What you need to know:
- I'm not perfect, but to model honesty, I've always endeavoured to walk the talk.
- Daily, my daughter gets bombarded by reports of people getting rich through corrupt.
My daughter is a Kenya Certificate of Primary Education (KCPE) candidate. This term, when schools resumed, she was in beast mode, burning the midnight oil to make good grades in KCPE.
But the baby girl's got one pet peeve. Cheaters. Exam cheaters. In preparation for the main thing, this term, they've done tons of exams. After each exam, the baby girl always gripes about several classmates who have cheated and aced the exams.
The other week, she returned home with a throbbing headache because, you guessed it, exam cheaters, who'd beaten her.
"You're too young to be having headaches because of such matters," I told her.
This attitude - of passing exams at all costs - can be traced back to the high premium and prestige that we've placed on what's supposed to be a mere formal exercise, which is meant to transition our kids to another academic level.
It's become a do-or-die exercise, with parents, students and teachers colluding to get good grades.
Honesty is the best policy
As a man, I keep encouraging my daughter by telling her that honesty is the best policy in all life's endeavours. I keep telling her that I'm not comparing her to others but to herself.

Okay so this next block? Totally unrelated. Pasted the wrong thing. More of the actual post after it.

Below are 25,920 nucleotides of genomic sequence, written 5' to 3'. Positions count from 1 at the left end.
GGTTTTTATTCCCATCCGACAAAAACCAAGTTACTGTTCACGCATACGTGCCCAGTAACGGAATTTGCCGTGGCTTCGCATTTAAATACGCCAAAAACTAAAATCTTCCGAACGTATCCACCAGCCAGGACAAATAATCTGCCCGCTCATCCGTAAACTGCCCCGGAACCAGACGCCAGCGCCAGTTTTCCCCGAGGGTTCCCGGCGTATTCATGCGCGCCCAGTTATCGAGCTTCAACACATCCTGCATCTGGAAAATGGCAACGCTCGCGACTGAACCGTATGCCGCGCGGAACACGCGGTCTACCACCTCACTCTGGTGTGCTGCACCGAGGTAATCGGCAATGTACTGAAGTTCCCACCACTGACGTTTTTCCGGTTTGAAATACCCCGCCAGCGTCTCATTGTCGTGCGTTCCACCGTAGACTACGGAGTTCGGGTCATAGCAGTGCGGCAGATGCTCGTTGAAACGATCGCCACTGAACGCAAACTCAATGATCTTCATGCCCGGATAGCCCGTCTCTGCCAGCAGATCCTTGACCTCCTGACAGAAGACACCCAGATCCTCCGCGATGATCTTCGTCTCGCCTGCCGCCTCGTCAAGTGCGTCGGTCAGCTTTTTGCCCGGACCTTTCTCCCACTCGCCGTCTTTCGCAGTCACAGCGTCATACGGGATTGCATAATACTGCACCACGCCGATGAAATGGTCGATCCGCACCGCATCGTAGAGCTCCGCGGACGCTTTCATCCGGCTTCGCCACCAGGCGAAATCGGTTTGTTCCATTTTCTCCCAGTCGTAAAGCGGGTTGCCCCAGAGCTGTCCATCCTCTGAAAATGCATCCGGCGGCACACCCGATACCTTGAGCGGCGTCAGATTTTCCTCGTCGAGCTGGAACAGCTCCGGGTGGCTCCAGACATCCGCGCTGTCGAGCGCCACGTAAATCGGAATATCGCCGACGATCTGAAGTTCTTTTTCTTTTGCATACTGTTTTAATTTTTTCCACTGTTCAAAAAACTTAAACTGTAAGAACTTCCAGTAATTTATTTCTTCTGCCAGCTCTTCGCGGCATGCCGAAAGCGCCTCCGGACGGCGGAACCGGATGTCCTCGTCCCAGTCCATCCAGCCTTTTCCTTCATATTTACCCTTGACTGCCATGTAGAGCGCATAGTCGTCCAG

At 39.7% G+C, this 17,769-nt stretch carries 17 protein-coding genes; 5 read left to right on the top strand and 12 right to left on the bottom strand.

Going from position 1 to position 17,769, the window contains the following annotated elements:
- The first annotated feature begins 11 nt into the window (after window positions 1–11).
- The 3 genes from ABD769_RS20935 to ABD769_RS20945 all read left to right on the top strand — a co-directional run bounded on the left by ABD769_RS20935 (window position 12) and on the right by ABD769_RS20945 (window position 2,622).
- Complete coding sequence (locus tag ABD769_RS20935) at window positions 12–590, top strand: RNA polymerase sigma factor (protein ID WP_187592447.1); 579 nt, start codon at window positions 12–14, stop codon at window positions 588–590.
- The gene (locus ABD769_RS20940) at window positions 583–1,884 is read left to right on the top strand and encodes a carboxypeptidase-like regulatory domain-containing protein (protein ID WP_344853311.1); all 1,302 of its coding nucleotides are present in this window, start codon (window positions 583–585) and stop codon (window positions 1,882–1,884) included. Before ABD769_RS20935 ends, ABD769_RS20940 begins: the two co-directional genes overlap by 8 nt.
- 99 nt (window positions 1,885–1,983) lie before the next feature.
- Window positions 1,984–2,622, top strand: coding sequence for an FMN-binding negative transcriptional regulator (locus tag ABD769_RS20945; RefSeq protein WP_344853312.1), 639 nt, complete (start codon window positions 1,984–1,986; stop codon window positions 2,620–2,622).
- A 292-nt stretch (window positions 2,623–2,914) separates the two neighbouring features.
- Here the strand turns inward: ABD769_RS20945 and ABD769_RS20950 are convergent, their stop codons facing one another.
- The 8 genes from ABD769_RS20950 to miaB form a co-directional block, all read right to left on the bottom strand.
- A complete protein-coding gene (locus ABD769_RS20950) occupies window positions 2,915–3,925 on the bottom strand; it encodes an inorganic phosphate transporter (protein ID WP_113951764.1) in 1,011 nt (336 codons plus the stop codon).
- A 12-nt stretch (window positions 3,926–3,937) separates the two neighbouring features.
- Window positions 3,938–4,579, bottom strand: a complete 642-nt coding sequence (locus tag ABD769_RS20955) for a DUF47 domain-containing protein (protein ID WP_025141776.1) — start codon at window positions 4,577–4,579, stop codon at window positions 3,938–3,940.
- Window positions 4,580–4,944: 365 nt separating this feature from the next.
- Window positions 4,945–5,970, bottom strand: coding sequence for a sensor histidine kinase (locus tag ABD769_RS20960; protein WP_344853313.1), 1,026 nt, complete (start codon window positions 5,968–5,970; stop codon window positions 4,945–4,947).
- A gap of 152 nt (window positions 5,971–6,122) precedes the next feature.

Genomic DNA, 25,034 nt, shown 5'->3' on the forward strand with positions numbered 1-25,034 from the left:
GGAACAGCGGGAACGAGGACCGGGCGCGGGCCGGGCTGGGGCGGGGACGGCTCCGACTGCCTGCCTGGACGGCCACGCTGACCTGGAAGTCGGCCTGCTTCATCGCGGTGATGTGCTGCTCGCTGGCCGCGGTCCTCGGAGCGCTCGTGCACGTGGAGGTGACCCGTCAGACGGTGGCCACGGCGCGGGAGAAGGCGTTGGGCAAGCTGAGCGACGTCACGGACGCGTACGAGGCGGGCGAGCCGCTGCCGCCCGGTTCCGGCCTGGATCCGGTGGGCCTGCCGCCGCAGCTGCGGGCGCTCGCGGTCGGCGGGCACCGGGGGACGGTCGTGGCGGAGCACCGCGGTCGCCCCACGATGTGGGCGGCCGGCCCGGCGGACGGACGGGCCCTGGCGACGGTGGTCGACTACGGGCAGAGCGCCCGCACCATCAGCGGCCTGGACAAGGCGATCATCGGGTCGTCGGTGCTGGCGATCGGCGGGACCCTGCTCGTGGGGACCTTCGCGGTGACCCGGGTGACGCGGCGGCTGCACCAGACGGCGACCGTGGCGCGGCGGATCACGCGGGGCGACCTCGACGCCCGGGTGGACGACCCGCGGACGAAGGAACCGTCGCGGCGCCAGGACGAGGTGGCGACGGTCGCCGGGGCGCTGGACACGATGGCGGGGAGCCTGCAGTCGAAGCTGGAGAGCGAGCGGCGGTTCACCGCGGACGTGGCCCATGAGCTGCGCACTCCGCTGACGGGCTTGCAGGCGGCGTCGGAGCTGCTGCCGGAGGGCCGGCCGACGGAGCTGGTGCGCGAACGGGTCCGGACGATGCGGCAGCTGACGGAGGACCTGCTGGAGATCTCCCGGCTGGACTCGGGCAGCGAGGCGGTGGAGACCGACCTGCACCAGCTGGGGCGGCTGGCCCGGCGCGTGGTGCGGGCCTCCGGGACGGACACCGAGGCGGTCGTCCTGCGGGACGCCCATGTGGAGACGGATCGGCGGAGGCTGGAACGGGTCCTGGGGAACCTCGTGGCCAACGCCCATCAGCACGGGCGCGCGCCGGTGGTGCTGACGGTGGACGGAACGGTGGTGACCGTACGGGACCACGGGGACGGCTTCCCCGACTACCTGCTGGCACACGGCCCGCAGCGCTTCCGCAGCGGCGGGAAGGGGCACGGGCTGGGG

In my daughter's school, students who lead in subjects are given prizes. They're also given "Best Student" badges in different subjects, which they get to wear, till the next exam.
Some of the students who got these honours cheated. And so it appears as if dishonesty is being celebrated and awarded, while the powers-that-be are turning a blind eye to honest-to-God achievements.
Like charity, honesty begins at home. How can I tell my daughter not to cheat in her exams while she - and the entire apartment - know that I'm cheating on her mother with that strange woman who lives on the third floor?
Yeah, we're advised not to do as an authority figure does, but as they say. But still.
I'm not perfect, but to model honesty, I've always endeavoured to walk the talk so that my daughter can glean life lessons from me.
Daily, my daughter gets bombarded by reports of people getting rich through corrupt. And, what's worse - just like with exam cheats - there seem to be no consequences, at least in the immediate, for persons who steal public resources. Instead, they're living large as a vast majority barely survives in squalor.
Such images are confusing to a child, who's being told that honesty pays.
As our kids do the national exams, let's give them all the support, as long as it's within the confines of the law.
Way back when, if I returned home with an item that didn't belong to me - be it a toy or forged test scores - my old folks would raise hell. The same old school treatment should apply for cheats, in high or low places.
If we all collectively raise hell at miscreants, our nation would be a heaven on earth without caring whether they're kith or kin.